Discover 3 Incredible Cave Art Sites in Europe

Go for the art, stay for the beauty of these regions.

Paleoanthropologist and Nat Geo Emerging Explorer Genevieve von Petzinger descends into ancient caves to study Ice Age art. Standing in front of a painting made some 20,000 years ago, she says, “bridges the gap of time.” How about rock-art sites as destinations? Von Petzinger, author of The First Signs: Unlocking the Mysteries of the World’s Oldest Symbols, recommends making tracks to these three Ice Age hot spots, all in Europe.

Dordogne, France

This area in southwest France has multiple caves with well-preserved Ice Age art, including the famed Lascaux Cave. Two von Petzinger picks are near the village Les Eyzies-de-Tayac: Les Combarelles, with engravings of animals and human figures, and Font-de-Gaume cave, with colorful rock paintings. Don’t miss Rouffignac Cave’s drawings of mammoths.

Cantabria, Spain

El Castillo Cave holds some of the oldest cave art in Europe, including dozens of red handprints that date back more than 30,000 years, some made by Ice Age women and children. Pro tip: The cave can be slick; wear shoes with good traction. Afterward visit two notable Cantabrian museums that illuminate cave art: Altamira Museum and the Museum of Prehistory and Archaeology.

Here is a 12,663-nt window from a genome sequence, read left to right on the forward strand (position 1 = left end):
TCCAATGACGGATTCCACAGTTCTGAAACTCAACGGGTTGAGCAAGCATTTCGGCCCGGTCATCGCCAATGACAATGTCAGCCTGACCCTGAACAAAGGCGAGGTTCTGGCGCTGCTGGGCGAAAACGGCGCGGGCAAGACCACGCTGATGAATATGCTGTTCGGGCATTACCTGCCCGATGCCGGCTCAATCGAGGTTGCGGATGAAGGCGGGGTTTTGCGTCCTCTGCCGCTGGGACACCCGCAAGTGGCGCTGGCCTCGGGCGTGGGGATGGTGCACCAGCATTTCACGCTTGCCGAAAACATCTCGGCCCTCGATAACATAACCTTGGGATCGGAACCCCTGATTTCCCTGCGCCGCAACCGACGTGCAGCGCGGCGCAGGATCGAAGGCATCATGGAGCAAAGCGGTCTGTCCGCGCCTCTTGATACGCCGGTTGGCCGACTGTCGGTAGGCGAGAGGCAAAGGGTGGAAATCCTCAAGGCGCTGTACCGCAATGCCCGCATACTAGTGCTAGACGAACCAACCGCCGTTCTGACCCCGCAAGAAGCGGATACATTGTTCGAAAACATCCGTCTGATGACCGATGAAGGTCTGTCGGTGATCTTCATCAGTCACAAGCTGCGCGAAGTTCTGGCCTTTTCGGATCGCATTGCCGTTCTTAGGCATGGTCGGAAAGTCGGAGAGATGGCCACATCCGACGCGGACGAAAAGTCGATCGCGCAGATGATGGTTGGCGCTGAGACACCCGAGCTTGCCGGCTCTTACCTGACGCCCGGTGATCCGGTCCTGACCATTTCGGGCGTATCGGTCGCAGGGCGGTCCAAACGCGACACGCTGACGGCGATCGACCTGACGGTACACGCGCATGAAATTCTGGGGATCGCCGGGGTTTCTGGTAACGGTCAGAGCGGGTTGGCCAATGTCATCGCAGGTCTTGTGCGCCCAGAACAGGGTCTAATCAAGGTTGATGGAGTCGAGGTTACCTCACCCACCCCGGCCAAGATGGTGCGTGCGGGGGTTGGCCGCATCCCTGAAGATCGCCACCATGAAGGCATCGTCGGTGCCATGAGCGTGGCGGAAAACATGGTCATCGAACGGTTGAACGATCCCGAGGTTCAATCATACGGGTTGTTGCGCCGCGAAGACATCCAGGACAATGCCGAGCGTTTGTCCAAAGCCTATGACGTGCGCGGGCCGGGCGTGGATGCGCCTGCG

Côa Valley, Portugal

East of the city of Porto, this river valley is one of the best places in Europe for open-air Paleolithic rock art. Book a guided tour in a 4x4 to explore a plateau little changed since the Ice Age. View engraved images on hundreds of rock faces. “It’s like visiting Jurassic Park,” von Petzinger says. Also a must: the Côa Museum, which traces the valley’s history.

Genevieve von Petzinger is a paleontologist and National Geographic Emerging Explorer.

Ice Age Cave Art: Unlocking the Mysteries Behind These Markings What do these mysterious cave markings mean? Genevieve Von Petzinger takes the stage to talk about her passion for exploration and her quest to uncover the hidden meaning behind these geometric signs.